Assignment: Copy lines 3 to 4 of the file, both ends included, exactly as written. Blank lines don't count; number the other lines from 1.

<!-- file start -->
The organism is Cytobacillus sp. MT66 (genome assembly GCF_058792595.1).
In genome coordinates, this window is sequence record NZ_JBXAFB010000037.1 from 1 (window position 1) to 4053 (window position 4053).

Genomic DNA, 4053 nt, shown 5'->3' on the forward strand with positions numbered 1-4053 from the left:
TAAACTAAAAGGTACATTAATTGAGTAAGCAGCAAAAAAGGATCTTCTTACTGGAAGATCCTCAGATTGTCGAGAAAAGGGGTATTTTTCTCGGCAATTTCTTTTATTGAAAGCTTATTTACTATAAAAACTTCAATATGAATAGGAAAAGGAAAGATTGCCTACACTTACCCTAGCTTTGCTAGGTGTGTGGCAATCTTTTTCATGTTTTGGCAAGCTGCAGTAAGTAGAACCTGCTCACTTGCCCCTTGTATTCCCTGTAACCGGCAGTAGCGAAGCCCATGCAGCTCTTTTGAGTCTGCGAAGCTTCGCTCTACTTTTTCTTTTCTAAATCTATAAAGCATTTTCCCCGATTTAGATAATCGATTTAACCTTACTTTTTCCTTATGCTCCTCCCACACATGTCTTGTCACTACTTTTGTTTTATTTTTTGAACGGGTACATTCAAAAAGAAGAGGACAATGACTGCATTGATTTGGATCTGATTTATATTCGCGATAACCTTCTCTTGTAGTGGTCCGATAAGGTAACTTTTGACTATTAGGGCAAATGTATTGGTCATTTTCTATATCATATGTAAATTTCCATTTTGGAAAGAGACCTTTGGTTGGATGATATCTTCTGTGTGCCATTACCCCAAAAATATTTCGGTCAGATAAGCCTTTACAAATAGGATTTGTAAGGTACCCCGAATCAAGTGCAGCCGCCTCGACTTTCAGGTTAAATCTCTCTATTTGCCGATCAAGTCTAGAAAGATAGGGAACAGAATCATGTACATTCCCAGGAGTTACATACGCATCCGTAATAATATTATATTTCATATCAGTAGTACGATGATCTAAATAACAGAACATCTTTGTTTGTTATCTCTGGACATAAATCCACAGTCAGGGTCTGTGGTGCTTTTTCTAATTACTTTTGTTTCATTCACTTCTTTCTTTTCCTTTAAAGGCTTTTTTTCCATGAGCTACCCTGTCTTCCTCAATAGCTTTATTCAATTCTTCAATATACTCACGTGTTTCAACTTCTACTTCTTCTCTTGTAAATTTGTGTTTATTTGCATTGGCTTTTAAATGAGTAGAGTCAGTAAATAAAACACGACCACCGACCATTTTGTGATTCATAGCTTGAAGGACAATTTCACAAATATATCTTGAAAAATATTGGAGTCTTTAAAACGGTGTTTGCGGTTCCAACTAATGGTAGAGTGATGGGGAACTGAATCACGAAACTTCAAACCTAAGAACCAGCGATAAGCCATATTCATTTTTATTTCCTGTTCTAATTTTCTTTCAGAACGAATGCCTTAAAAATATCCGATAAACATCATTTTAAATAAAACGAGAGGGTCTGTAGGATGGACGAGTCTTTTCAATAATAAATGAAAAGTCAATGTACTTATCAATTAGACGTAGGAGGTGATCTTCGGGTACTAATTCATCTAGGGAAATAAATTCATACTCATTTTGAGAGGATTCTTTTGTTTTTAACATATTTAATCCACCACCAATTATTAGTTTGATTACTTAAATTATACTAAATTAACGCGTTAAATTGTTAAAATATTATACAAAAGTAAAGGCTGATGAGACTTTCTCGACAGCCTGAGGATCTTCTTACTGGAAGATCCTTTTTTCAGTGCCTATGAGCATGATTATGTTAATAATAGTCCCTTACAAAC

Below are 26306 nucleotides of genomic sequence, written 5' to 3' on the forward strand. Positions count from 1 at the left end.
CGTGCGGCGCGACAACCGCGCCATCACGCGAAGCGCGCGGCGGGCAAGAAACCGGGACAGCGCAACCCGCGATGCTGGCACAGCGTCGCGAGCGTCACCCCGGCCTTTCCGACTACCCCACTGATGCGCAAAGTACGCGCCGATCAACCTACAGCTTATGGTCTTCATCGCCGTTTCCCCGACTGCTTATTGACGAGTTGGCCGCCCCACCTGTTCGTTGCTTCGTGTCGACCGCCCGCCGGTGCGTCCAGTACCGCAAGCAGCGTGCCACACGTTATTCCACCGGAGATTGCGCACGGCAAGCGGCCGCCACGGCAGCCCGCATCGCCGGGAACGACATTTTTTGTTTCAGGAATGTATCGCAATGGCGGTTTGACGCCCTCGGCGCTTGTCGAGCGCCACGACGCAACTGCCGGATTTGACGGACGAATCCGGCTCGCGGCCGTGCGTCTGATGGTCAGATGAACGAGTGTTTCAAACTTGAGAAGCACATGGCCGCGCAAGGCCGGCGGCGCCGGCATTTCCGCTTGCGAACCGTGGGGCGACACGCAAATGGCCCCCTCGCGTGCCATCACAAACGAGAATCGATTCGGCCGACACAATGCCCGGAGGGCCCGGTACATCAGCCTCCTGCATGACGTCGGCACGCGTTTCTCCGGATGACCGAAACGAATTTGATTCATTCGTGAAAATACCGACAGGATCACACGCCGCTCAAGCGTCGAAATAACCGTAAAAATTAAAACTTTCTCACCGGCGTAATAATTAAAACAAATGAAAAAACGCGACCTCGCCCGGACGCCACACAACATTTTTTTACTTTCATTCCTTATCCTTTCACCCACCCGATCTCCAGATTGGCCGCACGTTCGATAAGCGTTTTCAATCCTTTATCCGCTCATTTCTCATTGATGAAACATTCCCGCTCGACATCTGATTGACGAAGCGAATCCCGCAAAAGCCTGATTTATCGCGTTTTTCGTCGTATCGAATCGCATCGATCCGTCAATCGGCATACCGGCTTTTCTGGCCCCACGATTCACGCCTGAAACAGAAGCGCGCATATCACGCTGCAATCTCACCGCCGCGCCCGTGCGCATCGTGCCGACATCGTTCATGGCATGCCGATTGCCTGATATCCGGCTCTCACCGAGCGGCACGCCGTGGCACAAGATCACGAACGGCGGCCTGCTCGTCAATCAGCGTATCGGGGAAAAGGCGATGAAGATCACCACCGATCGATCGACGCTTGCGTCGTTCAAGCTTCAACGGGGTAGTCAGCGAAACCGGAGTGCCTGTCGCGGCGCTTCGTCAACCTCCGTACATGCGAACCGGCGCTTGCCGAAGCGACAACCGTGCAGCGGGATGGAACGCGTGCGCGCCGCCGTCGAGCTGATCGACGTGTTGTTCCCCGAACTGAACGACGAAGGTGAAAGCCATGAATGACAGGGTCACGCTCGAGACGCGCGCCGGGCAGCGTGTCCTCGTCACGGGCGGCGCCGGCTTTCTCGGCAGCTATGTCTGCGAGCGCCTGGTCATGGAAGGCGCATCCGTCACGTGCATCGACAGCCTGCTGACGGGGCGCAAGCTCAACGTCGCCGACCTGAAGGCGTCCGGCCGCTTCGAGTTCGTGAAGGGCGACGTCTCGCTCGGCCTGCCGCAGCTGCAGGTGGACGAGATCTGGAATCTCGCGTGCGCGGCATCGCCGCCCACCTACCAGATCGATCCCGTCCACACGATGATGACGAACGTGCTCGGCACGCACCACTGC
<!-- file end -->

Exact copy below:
Genomic DNA, 4053 nt, shown 5'->3' on the forward strand with positions numbered 1-4053 from the left:
TAAACTAAAAGGTACATTAATTGAGTAAGCAGCAAAAAAGGATCTTCTTACTGGAAGATCCTCAGATTGTCGAGAAAAGGGGTATTTTTCTCGGCAATTTCTTTTATTGAAAGCTTATTTACTATAAAAACTTCAATATGAATAGGAAAAGGAAAGATTGCCTACACTTACCCTAGCTTTGCTAGGTGTGTGGCAATCTTTTTCATGTTTTGGCAAGCTGCAGTAAGTAGAACCTGCTCACTTGCCCCTTGTATTCCCTGTAACCGGCAGTAGCGAAGCCCATGCAGCTCTTTTGAGTCTGCGAAGCTTCGCTCTACTTTTTCTTTTCTAAATCTATAAAGCATTTTCCCCGATTTAGATAATCGATTTAACCTTACTTTTTCCTTATGCTCCTCCCACACATGTCTTGTCACTACTTTTGTTTTATTTTTTGAACGGGTACATTCAAAAAGAAGAGGACAATGACTGCATTGATTTGGATCTGATTTATATTCGCGATAACCTTCTCTTGTAGTGGTCCGATAAGGTAACTTTTGACTATTAGGGCAAATGTATTGGTCATTTTCTATATCATATGTAAATTTCCATTTTGGAAAGAGACCTTTGGTTGGATGATATCTTCTGTGTGCCATTACCCCAAAAATATTTCGGTCAGATAAGCCTTTACAAATAGGATTTGTAAGGTACCCCGAATCAAGTGCAGCCGCCTCGACTTTCAGGTTAAATCTCTCTATTTGCCGATCAAGTCTAGAAAGATAGGGAACAGAATCATGTACATTCCCAGGAGTTACATACGCATCCGTAATAATATTATATTTCATATCAGTAGTACGATGATCTAAATAACAGAACATCTTTGTTTGTTATCTCTGGACATAAATCCACAGTCAGGGTCTGTGGTGCTTTTTCTAATTACTTTTGTTTCATTCACTTCTTTCTTTTCCTTTAAAGGCTTTTTTTCCATGAGCTACCCTGTCTTCCTCAATAGCTTTATTCAATTCTTCAATATACTCACGTGTTTCAACTTCTACTTCTTCTCTTGTAAATTTGTGTTTATTTGCATTGGCTTTTAAATGAGTAGAGTCAGTAAATAAAACACGACCACCGACCATTTTGTGATTCATAGCTTGAAGGACAATTTCACAAATATATCTTGAAAAATATTGGAGTCTTTAAAACGGTGTTTGCGGTTCCAACTAATGGTAGAGTGATGGGGAACTGAATCACGAAACTTCAAACCTAAGAACCAGCGATAAGCCATATTCATTTTTATTTCCTGTTCTAATTTTCTTTCAGAACGAATGCCTTAAAAATATCCGATAAACATCATTTTAAATAAAACGAGAGGGTCTGTAGGATGGACGAGTCTTTTCAATAATAAATGAAAAGTCAATGTACTTATCAATTAGACGTAGGAGGTGATCTTCGGGTACTAATTCATCTAGGGAAATAAATTCATACTCATTTTGAGAGGATTCTTTTGTTTTTAACATATTTAATCCACCACCAATTATTAGTTTGATTACTTAAATTATACTAAATTAACGCGTTAAATTGTTAAAATATTATACAAAAGTAAAGGCTGATGAGACTTTCTCGACAGCCTGAGGATCTTCTTACTGGAAGATCCTTTTTTCAGTGCCTATGAGCATGATTATGTTAATAATAGTCCCTTACAAAC